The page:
Hey you, get off my cloud – but do join my Twitter feed...
Sunday 16 December 2012
Despite having been the targets of ageism since about 1977, The Rolling Stones' ability to conjure up momentum – not least exorbitant ticket prices – shows no sign of abating. With the group half a century old, and boasting a combined age of roughly 904, social media was a very different place when they last hit the road five years ago (Friends Reunited anyone?).
The relentless manner by which the Stones brand of 2012 has invaded Twitter of late confirms that one of entertainment's most formidable marketing machines of the past 50 years remains at the height of its powers. For those of us unwilling to fork out hundreds for the honour of seeing ol' Jumpin' Jack Flash strutting his stuff on a stage half a mile away, there has been a live Twitter feed of shows, exhaustive in its mission to highlight exactly what the more skint and miserly end of the fan base is missing.
As for the excitable boffin curiously employed to tweet us the lyrics of Brown Sugar during the gigs, I may have judged the said individual harshly.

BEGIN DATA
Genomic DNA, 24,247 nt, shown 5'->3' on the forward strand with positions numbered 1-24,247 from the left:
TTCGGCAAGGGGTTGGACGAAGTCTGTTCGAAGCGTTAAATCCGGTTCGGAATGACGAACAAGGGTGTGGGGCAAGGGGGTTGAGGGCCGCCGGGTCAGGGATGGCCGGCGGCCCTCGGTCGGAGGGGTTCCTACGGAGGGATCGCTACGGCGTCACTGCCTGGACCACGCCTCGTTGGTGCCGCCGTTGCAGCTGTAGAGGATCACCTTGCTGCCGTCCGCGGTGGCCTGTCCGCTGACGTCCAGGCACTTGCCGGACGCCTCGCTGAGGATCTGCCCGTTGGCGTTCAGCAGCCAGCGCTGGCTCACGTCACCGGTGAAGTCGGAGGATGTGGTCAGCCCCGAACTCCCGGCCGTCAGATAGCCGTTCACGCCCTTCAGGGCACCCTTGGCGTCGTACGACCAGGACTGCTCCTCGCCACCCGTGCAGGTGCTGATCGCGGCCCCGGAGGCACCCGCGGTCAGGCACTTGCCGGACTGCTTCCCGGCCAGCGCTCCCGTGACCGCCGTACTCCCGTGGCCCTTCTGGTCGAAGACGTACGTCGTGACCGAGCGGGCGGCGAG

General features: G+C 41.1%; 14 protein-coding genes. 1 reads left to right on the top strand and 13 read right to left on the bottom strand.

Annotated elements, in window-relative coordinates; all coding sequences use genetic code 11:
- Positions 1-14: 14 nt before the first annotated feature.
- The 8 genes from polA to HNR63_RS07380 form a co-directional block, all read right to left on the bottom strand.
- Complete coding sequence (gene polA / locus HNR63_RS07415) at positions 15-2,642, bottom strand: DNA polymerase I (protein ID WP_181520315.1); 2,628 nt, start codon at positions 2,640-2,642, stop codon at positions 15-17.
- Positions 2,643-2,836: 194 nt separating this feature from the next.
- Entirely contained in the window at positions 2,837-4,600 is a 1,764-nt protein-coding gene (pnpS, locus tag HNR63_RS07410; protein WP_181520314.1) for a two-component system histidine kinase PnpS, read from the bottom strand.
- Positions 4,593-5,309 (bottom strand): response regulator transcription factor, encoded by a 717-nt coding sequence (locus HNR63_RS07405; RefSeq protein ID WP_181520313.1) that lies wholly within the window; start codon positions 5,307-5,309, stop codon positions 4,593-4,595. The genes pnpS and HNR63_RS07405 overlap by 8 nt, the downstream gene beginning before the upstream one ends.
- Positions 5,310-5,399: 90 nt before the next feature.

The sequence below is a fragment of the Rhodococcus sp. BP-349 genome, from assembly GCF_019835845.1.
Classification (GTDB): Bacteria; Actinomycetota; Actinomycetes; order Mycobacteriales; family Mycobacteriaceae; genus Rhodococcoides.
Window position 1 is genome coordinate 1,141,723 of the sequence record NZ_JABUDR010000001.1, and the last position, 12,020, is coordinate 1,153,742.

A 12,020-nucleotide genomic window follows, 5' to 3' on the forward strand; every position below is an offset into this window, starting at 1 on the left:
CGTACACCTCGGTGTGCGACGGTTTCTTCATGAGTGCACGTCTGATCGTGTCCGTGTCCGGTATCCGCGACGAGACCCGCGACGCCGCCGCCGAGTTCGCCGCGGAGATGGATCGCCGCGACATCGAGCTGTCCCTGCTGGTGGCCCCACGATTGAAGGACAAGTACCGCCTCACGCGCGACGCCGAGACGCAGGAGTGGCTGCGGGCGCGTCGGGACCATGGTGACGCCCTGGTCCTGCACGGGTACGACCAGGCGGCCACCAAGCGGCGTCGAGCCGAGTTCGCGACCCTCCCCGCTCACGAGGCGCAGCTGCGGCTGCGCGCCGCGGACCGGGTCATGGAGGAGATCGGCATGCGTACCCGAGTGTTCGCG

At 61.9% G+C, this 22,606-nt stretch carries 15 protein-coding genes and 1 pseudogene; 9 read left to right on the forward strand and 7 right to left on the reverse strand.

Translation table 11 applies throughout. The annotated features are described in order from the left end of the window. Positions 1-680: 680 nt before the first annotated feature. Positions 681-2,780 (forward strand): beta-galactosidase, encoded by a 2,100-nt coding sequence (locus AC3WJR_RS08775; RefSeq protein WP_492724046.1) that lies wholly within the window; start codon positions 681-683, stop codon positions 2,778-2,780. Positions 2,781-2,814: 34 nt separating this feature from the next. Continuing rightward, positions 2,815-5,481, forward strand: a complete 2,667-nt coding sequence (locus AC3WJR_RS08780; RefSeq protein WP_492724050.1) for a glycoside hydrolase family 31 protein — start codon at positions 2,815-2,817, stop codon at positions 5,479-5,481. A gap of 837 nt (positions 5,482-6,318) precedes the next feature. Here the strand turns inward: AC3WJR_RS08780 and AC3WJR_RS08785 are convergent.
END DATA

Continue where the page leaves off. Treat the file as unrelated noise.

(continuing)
Arts & Ents blogs
- 1 If I were Prime Minister: I'd give tax cuts to the rich, keep Trident, and get my football team wrong
- 2 Top Gear: Jodie Kidd, Philip Glenister and Guy Martin 'in advanced talks' to join show
- 3 General Election 2015: 14-year-old boy asks Nick Clegg – 'can you kill Katie Hopkins?'
- 4 University student in court for allegedly covering housemates' food in window cleaner and spit
- 5 Garland shooting: Isis claims attack on Prophet Mohamed cartoon contest in Texas as its first action on US soil
In defence of liberal democracy
The Rothschild Libel: Why has it taken 200 years for an anti-Semitic slur that emerged from the Battle of Waterloo to be dismissed?
General Election 2015: UK will be 'run for the wealthy and powerful' if Tories retain power, Labour warns
General election live: SNP suspends two members for disrupting Labour rally
Schools forced to act as 'miniature welfare states' with teachers buying underwear and even haircuts for poor pupils
Andy McSmith's Sketch: Feisty audience is the real star of an enlightening show